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With Help of Fans, 'Korean Zombie' Chan Sung Jung Moves Past Painful Loss

When the adrenaline finally wore off, Chan Sung Jung was left with pain. The physical pain of the war he'd waged with Leonard Garcia at April's WEC: Aldo vs. Faber event was one thing. The hand injury was going to heal. But the fact that he'd lost after such a display of granite jaw and iron will? Unlike injuries, that could not be fixed.

"I've got a really strong sense of pride, so when I lost, it really hurt a lot," Jung told MMA Fighting through his interpreter Brian "Shug" Rhee. "It was something painful for quite a while."

But an interesting phenomenon was quickly developing around him, soothing his soul in a time of distress. As quickly as Jung had blazed into the WEC, poured his heart into three rounds of combat theater and walked away with sadness, thousands of new fans were rallying to his side. In just 15 minutes, the "Korean Zombie" had infected the masses.

On message boards and Twitter, fans voiced their belief that Jung had in fact, won. Others didn't focus on the decision, only that Jung had provided them with the night's biggest thrill. The acclaim was seemingly universal; several MMA websites proclaimed it "Fight of the Year." Others went further: "Fight of the Decade." WEC general manager Reed Harris called it "probably the best fight I've ever seen." At the next Zuffa event (UFC 113), UFC President Dana White proudly sported a "Korean Zombie" T-shirt.



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It quickly became apparent that even in losing, Jung had co-authored a page in MMA lore. WEC 48 had been transformed into the night of the "Korean Zombie," at least lessening the ever-present sting of defeat.

"It really helps a lot to see the response and interest from the fans," Jung said. "It's been a huge help. The warmness I've received has been absolutely incredible, especially since I've only fought one fight in the States. I never really expected the interest and enthusiasm to be as great as it has been, but it's been incredible."

Jung's cause was no doubt moved along in part by his catchy nickname. Coined by his teammates at Korean Top Team, it seemed to perfectly encapsulate its owner.

As it always is with the Zombie, he seemed nearly impervious to pain even as Garcia emptied his arsenal. Throughout the 15 minutes of action, each man loaded up on knockout shots. According to the stunning Compustrike stats, both Garcia and Jung landed 70 power strikes. Both men seemed incapable of retreat, though as Jung readily pointed out in the press conference after the fight, Garcia blinked first, trying a takedown in the second round.

While Garcia came into the bout relatively well known to U.S. MMA fans, Jung was known only to the sport's most ardent watchers. That Garcia could fight at such a pace was no surprise. That Jung could keep up, and win most of the exchanges seemed unfathomable. Yet it's the only way Jung's ever known.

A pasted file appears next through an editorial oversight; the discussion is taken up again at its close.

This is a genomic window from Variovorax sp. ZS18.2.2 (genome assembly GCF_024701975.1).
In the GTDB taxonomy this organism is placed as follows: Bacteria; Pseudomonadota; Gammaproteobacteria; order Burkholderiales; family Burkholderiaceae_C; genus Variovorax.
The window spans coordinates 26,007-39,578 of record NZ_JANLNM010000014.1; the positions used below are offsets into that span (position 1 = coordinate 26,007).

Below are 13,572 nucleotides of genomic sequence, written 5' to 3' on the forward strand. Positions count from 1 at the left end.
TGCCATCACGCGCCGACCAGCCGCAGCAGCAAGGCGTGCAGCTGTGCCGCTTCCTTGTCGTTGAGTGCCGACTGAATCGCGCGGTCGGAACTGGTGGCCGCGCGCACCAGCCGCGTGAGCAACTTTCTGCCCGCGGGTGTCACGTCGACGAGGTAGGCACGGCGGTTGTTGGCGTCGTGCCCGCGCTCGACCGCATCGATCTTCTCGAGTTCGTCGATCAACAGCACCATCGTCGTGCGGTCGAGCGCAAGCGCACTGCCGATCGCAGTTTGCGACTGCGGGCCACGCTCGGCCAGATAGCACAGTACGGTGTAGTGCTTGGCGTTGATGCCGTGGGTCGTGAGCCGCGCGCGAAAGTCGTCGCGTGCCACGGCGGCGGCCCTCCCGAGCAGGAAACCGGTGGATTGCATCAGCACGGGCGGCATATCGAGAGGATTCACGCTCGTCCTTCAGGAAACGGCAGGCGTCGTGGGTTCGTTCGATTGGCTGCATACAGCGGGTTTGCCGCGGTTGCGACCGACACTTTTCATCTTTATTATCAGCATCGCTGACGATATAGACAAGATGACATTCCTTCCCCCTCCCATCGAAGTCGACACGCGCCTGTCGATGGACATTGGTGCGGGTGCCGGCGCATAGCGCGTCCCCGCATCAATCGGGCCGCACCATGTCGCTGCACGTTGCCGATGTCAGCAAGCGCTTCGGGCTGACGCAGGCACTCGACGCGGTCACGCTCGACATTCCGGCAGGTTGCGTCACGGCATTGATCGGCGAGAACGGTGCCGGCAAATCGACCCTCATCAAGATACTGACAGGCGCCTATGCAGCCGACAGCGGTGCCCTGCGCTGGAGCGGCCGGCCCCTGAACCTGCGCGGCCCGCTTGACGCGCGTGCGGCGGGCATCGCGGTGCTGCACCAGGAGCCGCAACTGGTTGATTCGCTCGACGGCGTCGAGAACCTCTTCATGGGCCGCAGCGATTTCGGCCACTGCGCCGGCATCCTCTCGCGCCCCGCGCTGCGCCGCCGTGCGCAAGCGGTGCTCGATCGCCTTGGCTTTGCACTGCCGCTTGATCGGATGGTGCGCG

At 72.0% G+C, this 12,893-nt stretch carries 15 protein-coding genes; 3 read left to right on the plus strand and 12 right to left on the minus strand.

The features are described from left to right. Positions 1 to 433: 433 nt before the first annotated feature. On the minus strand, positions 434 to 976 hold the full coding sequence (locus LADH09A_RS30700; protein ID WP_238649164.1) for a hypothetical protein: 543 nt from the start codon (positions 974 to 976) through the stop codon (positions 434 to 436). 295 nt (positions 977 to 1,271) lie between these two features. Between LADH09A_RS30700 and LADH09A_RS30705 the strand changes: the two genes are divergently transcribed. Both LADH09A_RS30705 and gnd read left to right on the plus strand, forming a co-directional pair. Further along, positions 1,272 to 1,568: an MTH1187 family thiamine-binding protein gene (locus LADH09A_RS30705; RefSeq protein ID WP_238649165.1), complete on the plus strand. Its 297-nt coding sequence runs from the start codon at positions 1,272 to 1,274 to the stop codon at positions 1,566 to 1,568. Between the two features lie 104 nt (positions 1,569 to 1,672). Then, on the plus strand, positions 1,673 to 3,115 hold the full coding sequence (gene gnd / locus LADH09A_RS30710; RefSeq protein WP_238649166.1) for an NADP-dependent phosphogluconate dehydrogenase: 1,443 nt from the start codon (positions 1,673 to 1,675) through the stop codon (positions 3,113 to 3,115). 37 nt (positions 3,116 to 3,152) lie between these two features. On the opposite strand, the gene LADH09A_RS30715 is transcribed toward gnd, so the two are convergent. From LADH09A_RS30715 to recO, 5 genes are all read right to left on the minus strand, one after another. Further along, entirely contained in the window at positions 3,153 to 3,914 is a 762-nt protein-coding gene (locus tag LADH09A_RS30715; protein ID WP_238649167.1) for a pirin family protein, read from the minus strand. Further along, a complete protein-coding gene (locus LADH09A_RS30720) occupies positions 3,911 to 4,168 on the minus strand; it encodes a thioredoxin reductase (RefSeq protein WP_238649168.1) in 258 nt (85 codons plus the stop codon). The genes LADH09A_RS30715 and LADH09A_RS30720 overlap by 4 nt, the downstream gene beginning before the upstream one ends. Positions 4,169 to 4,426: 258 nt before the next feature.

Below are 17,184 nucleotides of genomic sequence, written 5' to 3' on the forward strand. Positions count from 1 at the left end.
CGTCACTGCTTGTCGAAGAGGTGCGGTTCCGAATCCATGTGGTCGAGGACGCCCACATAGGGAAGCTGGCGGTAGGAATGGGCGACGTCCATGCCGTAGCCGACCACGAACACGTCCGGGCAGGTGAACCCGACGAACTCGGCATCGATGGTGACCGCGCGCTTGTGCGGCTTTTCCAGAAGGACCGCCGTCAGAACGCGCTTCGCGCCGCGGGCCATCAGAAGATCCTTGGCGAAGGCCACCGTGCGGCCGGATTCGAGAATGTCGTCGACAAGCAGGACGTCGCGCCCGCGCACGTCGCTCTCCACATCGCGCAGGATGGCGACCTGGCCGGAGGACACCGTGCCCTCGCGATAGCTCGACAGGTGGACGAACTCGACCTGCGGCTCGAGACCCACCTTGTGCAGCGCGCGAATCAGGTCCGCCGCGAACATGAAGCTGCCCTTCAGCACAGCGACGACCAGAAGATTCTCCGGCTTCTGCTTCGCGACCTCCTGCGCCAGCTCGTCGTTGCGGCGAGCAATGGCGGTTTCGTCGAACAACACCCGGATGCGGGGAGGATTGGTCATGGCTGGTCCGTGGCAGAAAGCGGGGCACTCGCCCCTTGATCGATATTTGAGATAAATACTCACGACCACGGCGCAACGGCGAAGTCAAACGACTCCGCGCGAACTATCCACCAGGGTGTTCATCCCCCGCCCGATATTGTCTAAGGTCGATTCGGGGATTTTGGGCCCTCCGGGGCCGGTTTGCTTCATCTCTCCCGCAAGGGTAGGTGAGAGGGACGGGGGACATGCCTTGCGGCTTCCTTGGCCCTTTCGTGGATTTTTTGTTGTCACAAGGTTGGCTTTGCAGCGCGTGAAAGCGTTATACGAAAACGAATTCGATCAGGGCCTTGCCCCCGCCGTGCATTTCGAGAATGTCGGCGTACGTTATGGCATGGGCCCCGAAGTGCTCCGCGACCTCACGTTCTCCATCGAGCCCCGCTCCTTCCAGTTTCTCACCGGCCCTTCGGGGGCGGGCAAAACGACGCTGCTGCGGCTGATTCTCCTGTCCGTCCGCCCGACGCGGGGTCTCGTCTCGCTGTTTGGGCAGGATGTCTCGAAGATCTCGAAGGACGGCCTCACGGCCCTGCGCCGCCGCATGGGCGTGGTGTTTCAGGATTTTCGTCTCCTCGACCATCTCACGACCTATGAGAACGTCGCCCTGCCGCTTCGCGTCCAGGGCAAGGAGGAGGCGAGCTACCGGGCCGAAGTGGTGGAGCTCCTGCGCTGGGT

"It's just always been my style, never something I tried to develop or worked on," Jung said. "It's always been my fighting style to just really fight all-out. All the skills I've developed around that are skills to build around the style that's natural-born."

He's not lying. So built-in is the ability to absorb pain and march forward that when Jung recently decided to address long-standing deviated septum and sinus problems, his doctor informed him after surgery that Jung had actually broken his nose several times without realizing it. In typical Zombie style, Jung shrugs at the thought.

While he seemingly feels no pain, he can be injured. During the Garcia fight, he suffered soft-tissue damage to his wrist that has him working through physical therapy. Coupled with the nasal surgery that is still healing, Jung likely won't be back in the cage anytime soon, though he is itching to return.

"There's nobody that wants to get into the octagon more than me," he said. "I want to get in there as soon as possible. That said, I want to be as prepared as possible. I want to be able to go 100 percent and show the fans the best fight possible, as opposed to going in early just to go in and fight and being completely unprepared."

It is quite possible that no fighter has ever provided as much bang for the buck as Jung, who earned a purse of just $5,000, according to the California State Athletic Commission. For his gutsy effort, he also received a $65,000 Fight of the Night bonus.

For now, Jung will rest and heal. With the help of the fans, he has moved past the negative feelings that came along with losing on the judges scorecards. At the recent UFC Fan Expo in Las Vegas, his T-shirt was everywhere, and fans lined up for pictures and autographs. It was a veritable "Zombieland."

"I had no idea it would be to this extent," he said.

And even though it was 15 minutes of fury that made him an instant phenomenon, Chan Sung Jung has different plans next time around.

"For this one," he says with a smile, "a fast knockout is better."